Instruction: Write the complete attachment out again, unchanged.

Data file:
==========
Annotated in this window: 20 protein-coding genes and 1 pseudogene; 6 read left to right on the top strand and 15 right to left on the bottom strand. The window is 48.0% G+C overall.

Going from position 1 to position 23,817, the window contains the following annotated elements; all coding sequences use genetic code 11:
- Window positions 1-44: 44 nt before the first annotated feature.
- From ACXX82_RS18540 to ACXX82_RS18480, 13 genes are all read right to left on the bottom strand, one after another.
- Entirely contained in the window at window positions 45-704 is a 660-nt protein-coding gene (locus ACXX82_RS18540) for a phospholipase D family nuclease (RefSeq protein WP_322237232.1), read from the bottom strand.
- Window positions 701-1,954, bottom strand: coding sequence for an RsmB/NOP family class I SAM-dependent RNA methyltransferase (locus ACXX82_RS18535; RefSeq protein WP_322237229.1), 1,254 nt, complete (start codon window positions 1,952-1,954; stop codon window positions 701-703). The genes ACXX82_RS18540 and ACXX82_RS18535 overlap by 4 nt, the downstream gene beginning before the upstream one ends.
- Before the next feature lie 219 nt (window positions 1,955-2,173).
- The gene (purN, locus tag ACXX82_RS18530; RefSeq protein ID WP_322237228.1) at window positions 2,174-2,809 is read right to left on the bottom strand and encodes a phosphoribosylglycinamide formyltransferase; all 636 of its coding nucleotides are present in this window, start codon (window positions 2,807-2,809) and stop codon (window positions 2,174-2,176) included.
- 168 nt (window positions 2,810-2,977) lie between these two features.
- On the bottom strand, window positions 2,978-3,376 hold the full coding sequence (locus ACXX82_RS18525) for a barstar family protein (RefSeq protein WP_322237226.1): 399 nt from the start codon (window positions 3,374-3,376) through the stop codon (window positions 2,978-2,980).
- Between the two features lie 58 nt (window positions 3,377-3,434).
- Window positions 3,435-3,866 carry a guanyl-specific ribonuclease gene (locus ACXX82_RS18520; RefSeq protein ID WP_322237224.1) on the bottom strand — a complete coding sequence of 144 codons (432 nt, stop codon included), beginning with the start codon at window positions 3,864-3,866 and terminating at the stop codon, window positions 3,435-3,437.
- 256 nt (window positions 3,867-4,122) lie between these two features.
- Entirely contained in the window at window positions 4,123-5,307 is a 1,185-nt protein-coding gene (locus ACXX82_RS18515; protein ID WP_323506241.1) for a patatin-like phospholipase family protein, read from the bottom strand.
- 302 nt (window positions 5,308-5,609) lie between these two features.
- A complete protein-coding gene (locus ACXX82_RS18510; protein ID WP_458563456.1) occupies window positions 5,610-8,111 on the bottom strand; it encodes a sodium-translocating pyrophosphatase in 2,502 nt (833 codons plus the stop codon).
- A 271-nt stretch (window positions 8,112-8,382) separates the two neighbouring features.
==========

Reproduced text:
Annotated in this window: 20 protein-coding genes and 1 pseudogene; 6 read left to right on the top strand and 15 right to left on the bottom strand. The window is 48.0% G+C overall.

Going from position 1 to position 23,817, the window contains the following annotated elements; all coding sequences use genetic code 11:
- Window positions 1-44: 44 nt before the first annotated feature.
- From ACXX82_RS18540 to ACXX82_RS18480, 13 genes are all read right to left on the bottom strand, one after another.
- Entirely contained in the window at window positions 45-704 is a 660-nt protein-coding gene (locus ACXX82_RS18540) for a phospholipase D family nuclease (RefSeq protein WP_322237232.1), read from the bottom strand.
- Window positions 701-1,954, bottom strand: coding sequence for an RsmB/NOP family class I SAM-dependent RNA methyltransferase (locus ACXX82_RS18535; RefSeq protein WP_322237229.1), 1,254 nt, complete (start codon window positions 1,952-1,954; stop codon window positions 701-703). The genes ACXX82_RS18540 and ACXX82_RS18535 overlap by 4 nt, the downstream gene beginning before the upstream one ends.
- Before the next feature lie 219 nt (window positions 1,955-2,173).
- The gene (purN, locus tag ACXX82_RS18530; RefSeq protein ID WP_322237228.1) at window positions 2,174-2,809 is read right to left on the bottom strand and encodes a phosphoribosylglycinamide formyltransferase; all 636 of its coding nucleotides are present in this window, start codon (window positions 2,807-2,809) and stop codon (window positions 2,174-2,176) included.
- 168 nt (window positions 2,810-2,977) lie between these two features.
- On the bottom strand, window positions 2,978-3,376 hold the full coding sequence (locus ACXX82_RS18525) for a barstar family protein (RefSeq protein WP_322237226.1): 399 nt from the start codon (window positions 3,374-3,376) through the stop codon (window positions 2,978-2,980).
- Between the two features lie 58 nt (window positions 3,377-3,434).
- Window positions 3,435-3,866 carry a guanyl-specific ribonuclease gene (locus ACXX82_RS18520; RefSeq protein ID WP_322237224.1) on the bottom strand — a complete coding sequence of 144 codons (432 nt, stop codon included), beginning with the start codon at window positions 3,864-3,866 and terminating at the stop codon, window positions 3,435-3,437.
- 256 nt (window positions 3,867-4,122) lie between these two features.
- Entirely contained in the window at window positions 4,123-5,307 is a 1,185-nt protein-coding gene (locus ACXX82_RS18515; protein ID WP_323506241.1) for a patatin-like phospholipase family protein, read from the bottom strand.
- 302 nt (window positions 5,308-5,609) lie between these two features.
- A complete protein-coding gene (locus ACXX82_RS18510; protein ID WP_458563456.1) occupies window positions 5,610-8,111 on the bottom strand; it encodes a sodium-translocating pyrophosphatase in 2,502 nt (833 codons plus the stop codon).
- A 271-nt stretch (window positions 8,112-8,382) separates the two neighbouring features.